- Cassandra Hemenway contributed to this report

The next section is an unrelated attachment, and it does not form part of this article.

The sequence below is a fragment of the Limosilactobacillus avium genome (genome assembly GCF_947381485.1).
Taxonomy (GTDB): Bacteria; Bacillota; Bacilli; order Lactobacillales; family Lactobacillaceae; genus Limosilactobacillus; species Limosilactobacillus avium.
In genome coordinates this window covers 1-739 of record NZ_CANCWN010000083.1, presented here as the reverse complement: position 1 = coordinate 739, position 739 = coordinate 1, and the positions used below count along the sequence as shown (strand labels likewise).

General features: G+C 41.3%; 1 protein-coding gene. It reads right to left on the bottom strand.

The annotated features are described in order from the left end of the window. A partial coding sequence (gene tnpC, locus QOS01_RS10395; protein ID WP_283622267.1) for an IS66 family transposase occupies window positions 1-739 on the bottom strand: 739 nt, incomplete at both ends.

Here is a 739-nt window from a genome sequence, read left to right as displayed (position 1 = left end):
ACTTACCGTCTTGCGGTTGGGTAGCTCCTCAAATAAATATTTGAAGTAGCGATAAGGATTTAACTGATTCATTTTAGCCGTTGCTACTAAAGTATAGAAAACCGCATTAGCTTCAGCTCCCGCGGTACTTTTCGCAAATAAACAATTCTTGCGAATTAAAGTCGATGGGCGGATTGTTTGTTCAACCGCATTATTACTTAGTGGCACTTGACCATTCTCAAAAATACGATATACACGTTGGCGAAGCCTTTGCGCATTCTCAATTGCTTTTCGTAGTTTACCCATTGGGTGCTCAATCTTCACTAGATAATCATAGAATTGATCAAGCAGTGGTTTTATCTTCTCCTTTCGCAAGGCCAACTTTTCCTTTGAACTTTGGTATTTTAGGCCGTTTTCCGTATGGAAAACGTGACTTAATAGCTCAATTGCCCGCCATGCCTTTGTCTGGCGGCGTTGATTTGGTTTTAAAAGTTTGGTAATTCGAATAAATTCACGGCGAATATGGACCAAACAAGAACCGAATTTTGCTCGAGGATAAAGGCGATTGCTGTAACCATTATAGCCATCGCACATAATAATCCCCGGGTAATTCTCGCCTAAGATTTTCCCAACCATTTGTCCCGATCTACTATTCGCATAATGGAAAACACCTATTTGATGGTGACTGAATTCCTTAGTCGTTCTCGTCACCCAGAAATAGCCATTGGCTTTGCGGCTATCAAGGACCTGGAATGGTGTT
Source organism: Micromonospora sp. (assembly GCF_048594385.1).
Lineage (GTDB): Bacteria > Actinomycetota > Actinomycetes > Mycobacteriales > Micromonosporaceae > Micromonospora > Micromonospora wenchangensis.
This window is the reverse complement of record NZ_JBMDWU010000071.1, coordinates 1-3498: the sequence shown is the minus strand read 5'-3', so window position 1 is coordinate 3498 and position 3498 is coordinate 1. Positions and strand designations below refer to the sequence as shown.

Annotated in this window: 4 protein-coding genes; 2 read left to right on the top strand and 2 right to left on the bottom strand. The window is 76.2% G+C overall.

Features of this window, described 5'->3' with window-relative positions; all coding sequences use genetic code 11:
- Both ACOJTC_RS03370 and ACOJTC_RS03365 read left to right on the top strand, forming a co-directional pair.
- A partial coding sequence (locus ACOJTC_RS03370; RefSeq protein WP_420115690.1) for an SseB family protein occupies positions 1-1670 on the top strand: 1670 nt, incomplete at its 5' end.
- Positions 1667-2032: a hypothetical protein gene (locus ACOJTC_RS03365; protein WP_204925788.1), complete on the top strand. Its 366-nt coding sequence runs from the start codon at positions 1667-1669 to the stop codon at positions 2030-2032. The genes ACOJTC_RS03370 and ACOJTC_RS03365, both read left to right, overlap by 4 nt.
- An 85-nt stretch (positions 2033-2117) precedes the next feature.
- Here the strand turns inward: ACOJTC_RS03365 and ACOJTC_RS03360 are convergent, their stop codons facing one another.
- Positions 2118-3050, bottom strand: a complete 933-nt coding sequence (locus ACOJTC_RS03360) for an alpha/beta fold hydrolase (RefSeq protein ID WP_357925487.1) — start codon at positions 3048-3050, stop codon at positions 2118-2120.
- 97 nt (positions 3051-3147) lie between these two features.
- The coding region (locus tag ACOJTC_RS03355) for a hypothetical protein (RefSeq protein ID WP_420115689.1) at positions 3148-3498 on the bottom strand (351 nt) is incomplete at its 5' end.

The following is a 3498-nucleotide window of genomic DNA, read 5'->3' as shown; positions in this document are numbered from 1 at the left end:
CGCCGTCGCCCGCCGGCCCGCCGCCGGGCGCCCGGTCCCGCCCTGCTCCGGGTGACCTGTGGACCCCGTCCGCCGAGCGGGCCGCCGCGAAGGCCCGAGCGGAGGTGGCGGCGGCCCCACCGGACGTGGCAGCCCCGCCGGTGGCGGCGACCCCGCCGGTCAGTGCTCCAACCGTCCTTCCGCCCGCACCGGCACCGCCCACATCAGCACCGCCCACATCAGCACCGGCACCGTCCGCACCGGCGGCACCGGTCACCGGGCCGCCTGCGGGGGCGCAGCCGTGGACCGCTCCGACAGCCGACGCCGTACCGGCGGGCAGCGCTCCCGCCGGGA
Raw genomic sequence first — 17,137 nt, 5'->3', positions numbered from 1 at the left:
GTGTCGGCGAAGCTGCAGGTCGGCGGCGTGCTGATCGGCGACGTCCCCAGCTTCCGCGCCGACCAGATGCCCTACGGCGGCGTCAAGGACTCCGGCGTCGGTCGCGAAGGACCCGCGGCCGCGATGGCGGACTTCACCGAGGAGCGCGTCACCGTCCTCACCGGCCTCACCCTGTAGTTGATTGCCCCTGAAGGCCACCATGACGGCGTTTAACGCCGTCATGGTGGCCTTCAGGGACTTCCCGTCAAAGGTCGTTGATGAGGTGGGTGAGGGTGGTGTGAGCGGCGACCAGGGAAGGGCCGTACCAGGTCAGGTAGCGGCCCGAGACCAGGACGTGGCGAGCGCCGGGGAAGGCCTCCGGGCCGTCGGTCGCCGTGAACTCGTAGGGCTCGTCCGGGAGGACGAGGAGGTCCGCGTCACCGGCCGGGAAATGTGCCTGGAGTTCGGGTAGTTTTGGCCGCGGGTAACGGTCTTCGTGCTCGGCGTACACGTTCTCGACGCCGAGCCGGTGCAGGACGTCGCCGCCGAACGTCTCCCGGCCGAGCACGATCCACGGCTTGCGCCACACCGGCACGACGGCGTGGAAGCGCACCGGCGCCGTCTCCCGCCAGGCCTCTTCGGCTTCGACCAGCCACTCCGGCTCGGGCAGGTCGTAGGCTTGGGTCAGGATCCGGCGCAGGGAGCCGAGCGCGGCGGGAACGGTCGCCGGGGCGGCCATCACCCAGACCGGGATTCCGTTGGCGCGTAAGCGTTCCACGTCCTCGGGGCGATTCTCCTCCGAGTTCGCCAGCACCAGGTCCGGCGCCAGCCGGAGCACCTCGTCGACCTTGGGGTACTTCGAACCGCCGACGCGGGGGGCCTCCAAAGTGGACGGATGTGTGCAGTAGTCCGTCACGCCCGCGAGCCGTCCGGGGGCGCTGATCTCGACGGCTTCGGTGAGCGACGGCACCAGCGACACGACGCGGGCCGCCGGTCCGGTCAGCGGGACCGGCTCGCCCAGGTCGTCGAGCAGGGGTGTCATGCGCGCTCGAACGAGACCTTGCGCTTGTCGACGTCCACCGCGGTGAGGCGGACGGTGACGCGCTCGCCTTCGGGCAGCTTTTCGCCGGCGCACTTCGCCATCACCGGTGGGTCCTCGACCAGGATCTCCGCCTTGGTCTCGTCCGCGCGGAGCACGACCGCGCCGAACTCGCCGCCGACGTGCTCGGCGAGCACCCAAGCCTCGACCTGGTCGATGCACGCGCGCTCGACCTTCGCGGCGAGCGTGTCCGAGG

I had a taste of Montpelier on Saturday, September 10, and it was delicious. Just before 2 p.m., I was lucky enough to get a parking space across the street from the Kellogg Hubbard Library, and took it from there. I thought all the vendors for the Taste of Montpelier food festival would be on State Street, but was delighted to find Hugo’s Bar and Grill (the former NECI on Main) making a bold showing with their “tuna nachos”. It wasn’t what you would expect (or, at least what I would expect) from an item called “tuna nachos.” Rather, it was a delicate blend of tuna tartare on a bed of crispy wontons, along with spicy mayo, Asian slaw, wakame seaweed, scallion and radish. So the flavor was a sort of sashimi fusion with other delightfully fresh vegetable accents. The iced honeydew juice, served with the nachos provided a lovely splash of cool sweet fruit juice. As of early afternoon, things were going well, per the Hugo’s crew. “It has been pretty busy. We’re having a steady flow of people,” said Chloe Petterson, a line cook at Hugos.Meanwhile, people with lawn chairs strapped to their backs headed toward State and Main Streets for Taste of Montpelier entertainment. And on the other end of State Street, the klezmer, Balkan, and Banda sounds of Brass Balagan lured festival goers toward the event in a parade-like stream from the Statehouse to the Information Booth parking area, enchanting children and adults alike. Long lines formed for Wagyu sliders, fresh pressed cider, a taste of Vermont Creamery and Cabot cheeses, Lake Champlain Chocolate sample, and more. A yoyo show competed with Oakes and Evylyn’s gnocchi demonstration, while a long table (decked with white table cloths and flowers) down the center of the street filled with people and their plates of local fare. Taste of Montpelier was sponsored by Hunger Mountain Coop and organized by Montpelier Alive emphasized how local food trucks and restaurants offer a variety of food from across the state. Offerings included Oakes and Evelyn’s gnocchi, Wilaiwan’s papaya salad, Bees Knees cocktails, Enna sandwiches and more. In addition to the food vendors, street performers such as Big Nazo’s intergalactic puppets, and the Hokum Brothers. performed. “It was a well-attended and fun event and we are happy to establish this new tradition for the Capital City and celebrate Vermont’s amazing food and beverage artisans,” said Dan Groberg, executive director of Montpelier Alive. About 3,000 people attended, he estimated. As the cherry on top of a scrumptious weekend, Chef Michael Kloeti from Michael’s on the Hill in Waterbury Center, will be giving a talk at the Bethany Center for Spirituality through the Arts called “Food for the Soul – A Conversation about food and spirituality and the relationship between them” on Tuesday, September 13 at 7 p.m. The evening will include a conversation with Chef Michael, a Q&A time, and a sample tasting. Tickets are $15 and available at eventbrite.com/e/food-for-the-soul-tickets-402396648207. Event sponsors were Hunger Mountain Coop, VSECU, Vermont Creamery, Barr Hill, Community National Bank, Vermont Mutual, AARP, Lake Champlain Chocolates, Three Penny Taproom and Fidium Fiber.